• Lecture 3: Dot product. Angle between vectors. The Cauchy-Schwartz inequality. The triangle inequality. Length of matrices.
    • Lecture 4: Cross product and properties. Solving systems of linear equations. Row operations. Row reduced echelon form.
    • Lecture 5: Solving systems using row reduction. Pivot and free variables. Uniqueness and existence of solutions. Existence of the row-reduced echelon form. Mathematical induction.
    • Lecture 6: Linear independence. Span. Basis. Dimension of a subspace.
    • Lecture 7: Inverses. Finding inverses by row reduction. Elemenatary matrices.
    • Lecture 8: Null space. Basis for the null space. Dimension of the null space is given by the number of free variables. Determining if the columns of a matrix are linearly dependent.
    • Lecture 9: Column space. Finding the column space by row-reducing the augumented matrix. Basis for column space is given by the pivot columns. Rank. Rank-nullity theorem.
    • Lecture 10: Row space and row-rank. Row-rank equals column-rank. Inverses and column space/null space. Left inverses and right inverses. Midterm review.
    • Lecture 11: Linear transformations. Matrix of a linear transformation. Geometric examples: projections, reflections, rotations.
    • Lecture 12: Injective, surjective, bijective maps. Image and pre-image. Reinterpretation of these notions for linear transformations. Composition of linear transformations and matrix multiplication.
    • Lecture 13: Determinants. Multilinear, anti-symmetric, normalized functions. Expansion along columns. Effect of column operations on determinants.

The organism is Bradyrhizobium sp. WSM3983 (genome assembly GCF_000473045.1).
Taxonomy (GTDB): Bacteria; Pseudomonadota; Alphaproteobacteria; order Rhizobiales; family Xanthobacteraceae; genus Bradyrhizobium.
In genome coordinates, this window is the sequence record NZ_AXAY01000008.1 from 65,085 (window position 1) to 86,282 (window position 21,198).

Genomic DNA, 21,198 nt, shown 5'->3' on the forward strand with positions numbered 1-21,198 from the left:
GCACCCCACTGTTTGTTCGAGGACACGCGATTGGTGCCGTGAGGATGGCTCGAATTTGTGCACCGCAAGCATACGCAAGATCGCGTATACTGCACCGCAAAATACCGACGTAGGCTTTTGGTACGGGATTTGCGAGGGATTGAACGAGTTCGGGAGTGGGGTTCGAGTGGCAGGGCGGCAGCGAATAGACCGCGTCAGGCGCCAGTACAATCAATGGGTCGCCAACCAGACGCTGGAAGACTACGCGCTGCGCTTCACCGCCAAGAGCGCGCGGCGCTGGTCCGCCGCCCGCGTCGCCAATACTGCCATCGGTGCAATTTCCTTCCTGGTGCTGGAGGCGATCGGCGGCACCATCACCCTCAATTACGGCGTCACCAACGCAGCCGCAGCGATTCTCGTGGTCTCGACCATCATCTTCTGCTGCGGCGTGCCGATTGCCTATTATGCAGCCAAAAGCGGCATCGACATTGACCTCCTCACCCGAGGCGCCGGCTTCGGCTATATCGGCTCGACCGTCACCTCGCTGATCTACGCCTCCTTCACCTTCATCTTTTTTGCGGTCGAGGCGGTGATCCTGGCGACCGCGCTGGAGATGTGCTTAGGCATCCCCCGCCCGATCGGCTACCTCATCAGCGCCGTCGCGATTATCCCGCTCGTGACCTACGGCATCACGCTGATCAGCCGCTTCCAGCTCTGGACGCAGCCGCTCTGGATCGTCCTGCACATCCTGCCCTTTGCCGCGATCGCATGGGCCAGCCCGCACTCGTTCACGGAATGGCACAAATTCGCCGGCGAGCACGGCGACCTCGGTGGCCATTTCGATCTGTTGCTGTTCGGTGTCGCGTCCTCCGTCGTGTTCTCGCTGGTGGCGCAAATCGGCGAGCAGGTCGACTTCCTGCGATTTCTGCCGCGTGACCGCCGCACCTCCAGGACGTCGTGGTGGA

• Lecture 14: Uniquness of determinants as multi-linear, anti-symmetric, normalized functions. Invertible matrices have non-zero determinants. Determinants distributes over matrix products.
    • Lecture 15: Connection between determinants and volumes. Existance of determinants as multilinear, antisymmetric, normalized functions. More on inductive proofs.
    • Lecture 16: Every invertible matrix is product of elementary matrices. Determinant of the transpose. Determinants and row operations. Permutations and signature. Permutation matrices.
    • Lecture 17: Determinants and permutations. Orthogonal complements and properties.
    • Lecture 18: Connections between the four subspaces of a matrix. Matrix of the projection onto the column space. Connection with left inverses.
    • Lecture 19: Projections onto row space, column space, null space, left null space. Least square solutions and connection with the left inverse. Best fit line.
    • Lecture 20: Orthogonal bases, orthogonal matrices. Formulas for projections in the presence of an orthonormal basis. Gram-Schmidt process.
    • Lecture 21: Systems of coordinates. Change of basis matrix. Matrix of a linear transformation with respect to an arbitrary basis. Example: reflection in a plane in R^3.
    • Lecture 22: Similar matrices. Matrices of linear transformation in different bases are similar. Diagonalizable linear transformations. Eigenvalues, eigenspaces, characteristic polynomial.
    • Lecture 23: Examples of eigenvalues and eigenspaces. Sum and product of eigenvalues in terms of trace and determinant. Diagonalizable matrices in terms of geometric/algebraic multiplicities.
    • Lecture 24: Similar matrices have the same characteristic polynomial. Computing powers of diagonalizable matrices. Cayley-Hamilton theorem. Symmetric matrices and the spectral theorem.
    • Lecture 25: More on the spectral theorem and examples. Quadratic forms and symmetric matrices.
    • Lecture 26: Signature of quadratic forms and classification in terms of eigenvalues. Sylvester's criterion.